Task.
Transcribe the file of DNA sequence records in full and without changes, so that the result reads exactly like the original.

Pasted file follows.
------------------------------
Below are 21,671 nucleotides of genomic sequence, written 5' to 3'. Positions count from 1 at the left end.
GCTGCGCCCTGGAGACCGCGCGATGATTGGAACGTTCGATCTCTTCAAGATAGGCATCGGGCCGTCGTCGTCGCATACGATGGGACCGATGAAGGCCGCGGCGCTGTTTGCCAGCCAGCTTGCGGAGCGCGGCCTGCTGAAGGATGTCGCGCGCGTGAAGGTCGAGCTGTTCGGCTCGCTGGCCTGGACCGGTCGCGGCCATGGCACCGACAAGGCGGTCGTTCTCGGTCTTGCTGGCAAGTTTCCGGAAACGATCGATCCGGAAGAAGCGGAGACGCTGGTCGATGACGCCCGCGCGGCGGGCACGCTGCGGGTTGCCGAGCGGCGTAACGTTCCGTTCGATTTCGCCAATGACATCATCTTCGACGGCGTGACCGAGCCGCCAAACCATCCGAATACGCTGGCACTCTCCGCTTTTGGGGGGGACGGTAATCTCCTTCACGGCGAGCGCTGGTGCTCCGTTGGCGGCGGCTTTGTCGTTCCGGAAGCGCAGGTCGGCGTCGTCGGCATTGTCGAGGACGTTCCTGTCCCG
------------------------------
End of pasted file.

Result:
Below are 21,671 nucleotides of genomic sequence, written 5' to 3'. Positions count from 1 at the left end.
GCTGCGCCCTGGAGACCGCGCGATGATTGGAACGTTCGATCTCTTCAAGATAGGCATCGGGCCGTCGTCGTCGCATACGATGGGACCGATGAAGGCCGCGGCGCTGTTTGCCAGCCAGCTTGCGGAGCGCGGCCTGCTGAAGGATGTCGCGCGCGTGAAGGTCGAGCTGTTCGGCTCGCTGGCCTGGACCGGTCGCGGCCATGGCACCGACAAGGCGGTCGTTCTCGGTCTTGCTGGCAAGTTTCCGGAAACGATCGATCCGGAAGAAGCGGAGACGCTGGTCGATGACGCCCGCGCGGCGGGCACGCTGCGGGTTGCCGAGCGGCGTAACGTTCCGTTCGATTTCGCCAATGACATCATCTTCGACGGCGTGACCGAGCCGCCAAACCATCCGAATACGCTGGCACTCTCCGCTTTTGGGGGGGACGGTAATCTCCTTCACGGCGAGCGCTGGTGCTCCGTTGGCGGCGGCTTTGTCGTTCCGGAAGCGCAGGTCGGCGTCGTCGGCATTGTCGAGGACGTTCCTGTCCCG